Ensure that the multiple values and services of the ocean for human wellbeing, culture, and sustainable development are widely understood, and identify and overcome barriers to behaviour change required for a step change in humanity’s relationship with the ocean.
Outcome 1: A clean ocean, where sources of pollution are identified and reduced or removed. Society generates a wide variety of pollutants and marine litter, such as toxic and persistent organic compounds, heavy metals and plastics. It also causes various physical and biogeochemical alterations of the aquatic environment, from eutrophication caused by excess nutrients to underwater noise of anthropogenic origin. These disturbances come from a wide variety of land and marine pollutant sources, including localized and non-lo¬calized sources. Their effects endanger ecosystems, human health and natural resources. It is essential to fill the interdisciplinary knowledge gaps on the causes and sources of pollution and its effects on ecosystems and human health. These insights will underpin the joint formulation of shared solutions to eliminate pollution at source, mitigate harmful activi¬ties and contribute to the transition of society towards a circular economy.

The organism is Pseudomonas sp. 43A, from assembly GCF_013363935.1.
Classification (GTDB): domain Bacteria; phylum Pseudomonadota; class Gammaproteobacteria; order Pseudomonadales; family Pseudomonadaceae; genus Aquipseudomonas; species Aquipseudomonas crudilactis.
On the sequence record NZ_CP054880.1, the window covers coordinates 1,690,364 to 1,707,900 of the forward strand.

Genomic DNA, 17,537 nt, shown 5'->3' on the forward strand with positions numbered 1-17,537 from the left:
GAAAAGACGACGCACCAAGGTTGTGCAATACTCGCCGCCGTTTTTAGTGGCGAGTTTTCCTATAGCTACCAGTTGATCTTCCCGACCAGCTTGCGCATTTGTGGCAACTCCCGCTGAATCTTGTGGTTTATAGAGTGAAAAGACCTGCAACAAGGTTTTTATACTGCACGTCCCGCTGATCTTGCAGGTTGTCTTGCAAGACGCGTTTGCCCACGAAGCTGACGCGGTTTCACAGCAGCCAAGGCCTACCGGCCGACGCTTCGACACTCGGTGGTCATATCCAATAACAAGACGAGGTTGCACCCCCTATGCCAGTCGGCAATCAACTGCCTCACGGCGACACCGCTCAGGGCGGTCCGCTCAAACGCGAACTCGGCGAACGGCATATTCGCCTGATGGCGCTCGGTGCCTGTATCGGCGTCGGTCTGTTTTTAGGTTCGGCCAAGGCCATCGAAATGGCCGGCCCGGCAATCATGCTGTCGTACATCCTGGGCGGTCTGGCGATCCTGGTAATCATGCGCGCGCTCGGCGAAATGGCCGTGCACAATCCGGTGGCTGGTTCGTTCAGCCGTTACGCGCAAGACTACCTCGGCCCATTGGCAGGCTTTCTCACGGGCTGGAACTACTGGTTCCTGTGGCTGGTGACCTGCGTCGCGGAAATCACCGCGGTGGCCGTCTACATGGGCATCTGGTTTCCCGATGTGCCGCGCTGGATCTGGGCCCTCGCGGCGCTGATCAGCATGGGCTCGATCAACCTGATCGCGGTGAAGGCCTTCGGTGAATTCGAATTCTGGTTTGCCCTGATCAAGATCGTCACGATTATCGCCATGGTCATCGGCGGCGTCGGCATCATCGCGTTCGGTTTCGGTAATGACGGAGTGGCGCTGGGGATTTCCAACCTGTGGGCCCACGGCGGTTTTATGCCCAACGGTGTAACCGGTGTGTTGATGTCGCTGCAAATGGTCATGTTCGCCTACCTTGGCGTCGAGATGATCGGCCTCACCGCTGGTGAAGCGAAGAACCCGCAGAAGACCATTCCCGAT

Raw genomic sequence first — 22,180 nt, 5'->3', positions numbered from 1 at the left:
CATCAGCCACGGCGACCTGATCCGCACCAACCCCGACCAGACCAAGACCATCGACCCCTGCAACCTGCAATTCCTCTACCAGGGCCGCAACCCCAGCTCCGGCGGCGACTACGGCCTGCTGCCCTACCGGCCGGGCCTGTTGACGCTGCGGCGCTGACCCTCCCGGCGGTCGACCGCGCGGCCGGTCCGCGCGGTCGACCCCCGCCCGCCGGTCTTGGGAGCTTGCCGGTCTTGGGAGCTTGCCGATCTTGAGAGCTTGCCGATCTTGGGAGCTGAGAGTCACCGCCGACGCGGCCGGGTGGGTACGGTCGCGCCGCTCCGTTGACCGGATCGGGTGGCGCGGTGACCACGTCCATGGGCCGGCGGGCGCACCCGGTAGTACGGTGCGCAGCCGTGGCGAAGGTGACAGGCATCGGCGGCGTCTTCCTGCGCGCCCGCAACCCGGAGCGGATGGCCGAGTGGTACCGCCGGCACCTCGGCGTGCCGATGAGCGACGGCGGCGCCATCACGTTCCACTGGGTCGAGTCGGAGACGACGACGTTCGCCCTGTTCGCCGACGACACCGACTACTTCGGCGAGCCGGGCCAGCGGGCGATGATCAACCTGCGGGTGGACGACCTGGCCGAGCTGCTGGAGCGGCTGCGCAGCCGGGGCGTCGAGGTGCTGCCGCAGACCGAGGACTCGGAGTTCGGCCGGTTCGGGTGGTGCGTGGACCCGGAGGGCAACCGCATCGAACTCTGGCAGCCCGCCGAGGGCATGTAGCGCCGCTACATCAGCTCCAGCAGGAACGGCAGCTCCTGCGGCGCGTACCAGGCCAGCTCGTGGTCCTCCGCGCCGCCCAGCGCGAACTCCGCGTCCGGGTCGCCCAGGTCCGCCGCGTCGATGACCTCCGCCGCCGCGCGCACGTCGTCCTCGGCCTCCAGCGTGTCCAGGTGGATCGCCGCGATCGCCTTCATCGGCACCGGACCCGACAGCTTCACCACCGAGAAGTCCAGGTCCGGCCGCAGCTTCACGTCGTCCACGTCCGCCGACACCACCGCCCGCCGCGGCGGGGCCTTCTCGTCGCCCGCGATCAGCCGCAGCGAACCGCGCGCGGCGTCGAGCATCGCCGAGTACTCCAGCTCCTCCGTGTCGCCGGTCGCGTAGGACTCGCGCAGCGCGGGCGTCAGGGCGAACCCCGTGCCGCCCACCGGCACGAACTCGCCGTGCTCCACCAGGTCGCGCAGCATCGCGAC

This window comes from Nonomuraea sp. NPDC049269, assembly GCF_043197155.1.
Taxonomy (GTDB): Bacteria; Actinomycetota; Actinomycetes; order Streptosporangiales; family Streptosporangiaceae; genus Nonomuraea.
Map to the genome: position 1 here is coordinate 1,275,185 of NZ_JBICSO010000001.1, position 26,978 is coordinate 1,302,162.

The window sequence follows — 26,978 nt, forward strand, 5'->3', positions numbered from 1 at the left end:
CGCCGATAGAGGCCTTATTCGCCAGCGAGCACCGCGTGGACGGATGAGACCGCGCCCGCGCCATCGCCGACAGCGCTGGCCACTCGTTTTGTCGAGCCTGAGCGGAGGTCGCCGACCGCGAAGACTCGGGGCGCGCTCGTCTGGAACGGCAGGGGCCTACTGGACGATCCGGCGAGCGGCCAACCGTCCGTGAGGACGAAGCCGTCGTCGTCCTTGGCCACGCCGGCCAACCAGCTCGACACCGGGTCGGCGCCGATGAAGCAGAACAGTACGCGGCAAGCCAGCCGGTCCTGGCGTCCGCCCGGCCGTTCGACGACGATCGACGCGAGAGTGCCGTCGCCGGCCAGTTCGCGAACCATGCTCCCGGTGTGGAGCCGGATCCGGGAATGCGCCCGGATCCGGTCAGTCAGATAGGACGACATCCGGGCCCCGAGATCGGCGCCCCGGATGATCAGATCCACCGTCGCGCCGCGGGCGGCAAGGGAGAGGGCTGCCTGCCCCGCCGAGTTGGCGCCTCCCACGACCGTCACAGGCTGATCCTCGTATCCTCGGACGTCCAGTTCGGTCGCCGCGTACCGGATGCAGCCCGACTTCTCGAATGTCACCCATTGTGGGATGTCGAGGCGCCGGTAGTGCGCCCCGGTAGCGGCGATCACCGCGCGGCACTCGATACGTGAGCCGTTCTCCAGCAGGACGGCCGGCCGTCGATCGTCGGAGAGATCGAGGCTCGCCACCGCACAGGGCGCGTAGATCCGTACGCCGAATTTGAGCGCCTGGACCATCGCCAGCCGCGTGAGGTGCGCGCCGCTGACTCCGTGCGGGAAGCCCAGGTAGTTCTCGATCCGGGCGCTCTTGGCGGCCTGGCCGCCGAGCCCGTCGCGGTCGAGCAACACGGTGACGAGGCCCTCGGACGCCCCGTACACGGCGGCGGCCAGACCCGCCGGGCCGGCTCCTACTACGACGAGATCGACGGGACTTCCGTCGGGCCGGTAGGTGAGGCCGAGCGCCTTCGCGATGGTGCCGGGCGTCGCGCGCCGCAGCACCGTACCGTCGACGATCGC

Outcome 2: A healthy and resilient ocean, where marine ecosystems are understood, protected, restored and managed. The degradation of marine ecosystems is accelerating due to unsustainable activities carried out on land and at sea. To manage marine and coastal ecosystems sustainably, and to protect or restore them where necessary, we need to improve our understanding of ecosystems and their reactions to multiple stressors. This applies both to the local degradation of the coastal and marine environment and to the global effects of climate change on the marine environment. This knowledge is essential in order to develop tools for implementing actions that create resilience, avoiding situations of no return and thus guaranteeing that ecosystems continue to provide their services for the health and well-being of society and the planet as a whole.